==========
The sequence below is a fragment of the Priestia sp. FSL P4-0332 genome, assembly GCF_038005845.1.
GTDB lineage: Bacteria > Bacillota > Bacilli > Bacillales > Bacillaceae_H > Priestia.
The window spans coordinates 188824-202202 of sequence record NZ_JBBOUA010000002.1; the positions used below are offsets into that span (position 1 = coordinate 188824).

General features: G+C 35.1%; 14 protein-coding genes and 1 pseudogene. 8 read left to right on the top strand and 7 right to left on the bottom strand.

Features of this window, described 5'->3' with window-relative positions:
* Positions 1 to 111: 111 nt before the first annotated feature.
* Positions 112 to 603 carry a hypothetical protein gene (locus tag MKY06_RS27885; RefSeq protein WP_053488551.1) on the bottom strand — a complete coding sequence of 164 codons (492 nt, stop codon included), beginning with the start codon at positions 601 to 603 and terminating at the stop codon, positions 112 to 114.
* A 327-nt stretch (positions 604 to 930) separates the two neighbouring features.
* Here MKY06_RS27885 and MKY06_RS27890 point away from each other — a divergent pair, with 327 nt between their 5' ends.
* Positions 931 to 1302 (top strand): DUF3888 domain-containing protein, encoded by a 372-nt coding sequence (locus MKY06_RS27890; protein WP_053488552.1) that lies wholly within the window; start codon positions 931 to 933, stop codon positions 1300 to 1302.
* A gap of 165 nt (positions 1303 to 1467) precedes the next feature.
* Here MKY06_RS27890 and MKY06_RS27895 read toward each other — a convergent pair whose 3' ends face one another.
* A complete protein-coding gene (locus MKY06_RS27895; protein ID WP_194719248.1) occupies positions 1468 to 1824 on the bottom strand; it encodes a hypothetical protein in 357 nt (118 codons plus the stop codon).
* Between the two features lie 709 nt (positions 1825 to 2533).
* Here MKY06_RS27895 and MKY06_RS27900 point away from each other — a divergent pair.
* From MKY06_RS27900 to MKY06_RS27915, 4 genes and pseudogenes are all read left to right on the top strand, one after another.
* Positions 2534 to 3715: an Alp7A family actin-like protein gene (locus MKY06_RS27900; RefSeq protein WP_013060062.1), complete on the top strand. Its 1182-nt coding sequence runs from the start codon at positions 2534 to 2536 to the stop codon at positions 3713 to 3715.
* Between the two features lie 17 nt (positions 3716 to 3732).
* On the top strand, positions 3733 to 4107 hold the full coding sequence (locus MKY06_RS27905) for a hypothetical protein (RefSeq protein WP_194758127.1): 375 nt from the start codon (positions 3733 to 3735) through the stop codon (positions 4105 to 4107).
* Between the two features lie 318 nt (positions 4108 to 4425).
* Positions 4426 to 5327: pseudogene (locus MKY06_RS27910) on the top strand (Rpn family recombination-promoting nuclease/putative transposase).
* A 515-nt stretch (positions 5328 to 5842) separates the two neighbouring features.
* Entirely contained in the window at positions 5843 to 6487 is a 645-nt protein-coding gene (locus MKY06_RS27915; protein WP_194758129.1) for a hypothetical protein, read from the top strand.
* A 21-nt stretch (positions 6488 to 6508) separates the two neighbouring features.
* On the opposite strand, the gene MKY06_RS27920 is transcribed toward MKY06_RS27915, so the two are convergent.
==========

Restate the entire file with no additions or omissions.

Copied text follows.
The sequence below is a fragment of the Priestia sp. FSL P4-0332 genome, assembly GCF_038005845.1.
GTDB lineage: Bacteria > Bacillota > Bacilli > Bacillales > Bacillaceae_H > Priestia.
The window spans coordinates 188824-202202 of sequence record NZ_JBBOUA010000002.1; the positions used below are offsets into that span (position 1 = coordinate 188824).

General features: G+C 35.1%; 14 protein-coding genes and 1 pseudogene. 8 read left to right on the top strand and 7 right to left on the bottom strand.

Features of this window, described 5'->3' with window-relative positions:
* Positions 1 to 111: 111 nt before the first annotated feature.
* Positions 112 to 603 carry a hypothetical protein gene (locus tag MKY06_RS27885; RefSeq protein WP_053488551.1) on the bottom strand — a complete coding sequence of 164 codons (492 nt, stop codon included), beginning with the start codon at positions 601 to 603 and terminating at the stop codon, positions 112 to 114.
* A 327-nt stretch (positions 604 to 930) separates the two neighbouring features.
* Here MKY06_RS27885 and MKY06_RS27890 point away from each other — a divergent pair, with 327 nt between their 5' ends.
* Positions 931 to 1302 (top strand): DUF3888 domain-containing protein, encoded by a 372-nt coding sequence (locus MKY06_RS27890; protein WP_053488552.1) that lies wholly within the window; start codon positions 931 to 933, stop codon positions 1300 to 1302.
* A gap of 165 nt (positions 1303 to 1467) precedes the next feature.
* Here MKY06_RS27890 and MKY06_RS27895 read toward each other — a convergent pair whose 3' ends face one another.
* A complete protein-coding gene (locus MKY06_RS27895; protein ID WP_194719248.1) occupies positions 1468 to 1824 on the bottom strand; it encodes a hypothetical protein in 357 nt (118 codons plus the stop codon).
* Between the two features lie 709 nt (positions 1825 to 2533).
* Here MKY06_RS27895 and MKY06_RS27900 point away from each other — a divergent pair.
* From MKY06_RS27900 to MKY06_RS27915, 4 genes and pseudogenes are all read left to right on the top strand, one after another.
* Positions 2534 to 3715: an Alp7A family actin-like protein gene (locus MKY06_RS27900; RefSeq protein WP_013060062.1), complete on the top strand. Its 1182-nt coding sequence runs from the start codon at positions 2534 to 2536 to the stop codon at positions 3713 to 3715.
* Between the two features lie 17 nt (positions 3716 to 3732).
* On the top strand, positions 3733 to 4107 hold the full coding sequence (locus MKY06_RS27905) for a hypothetical protein (RefSeq protein WP_194758127.1): 375 nt from the start codon (positions 3733 to 3735) through the stop codon (positions 4105 to 4107).
* Between the two features lie 318 nt (positions 4108 to 4425).
* Positions 4426 to 5327: pseudogene (locus MKY06_RS27910) on the top strand (Rpn family recombination-promoting nuclease/putative transposase).
* A 515-nt stretch (positions 5328 to 5842) separates the two neighbouring features.
* Entirely contained in the window at positions 5843 to 6487 is a 645-nt protein-coding gene (locus MKY06_RS27915; protein WP_194758129.1) for a hypothetical protein, read from the top strand.
* A 21-nt stretch (positions 6488 to 6508) separates the two neighbouring features.
* On the opposite strand, the gene MKY06_RS27920 is transcribed toward MKY06_RS27915, so the two are convergent.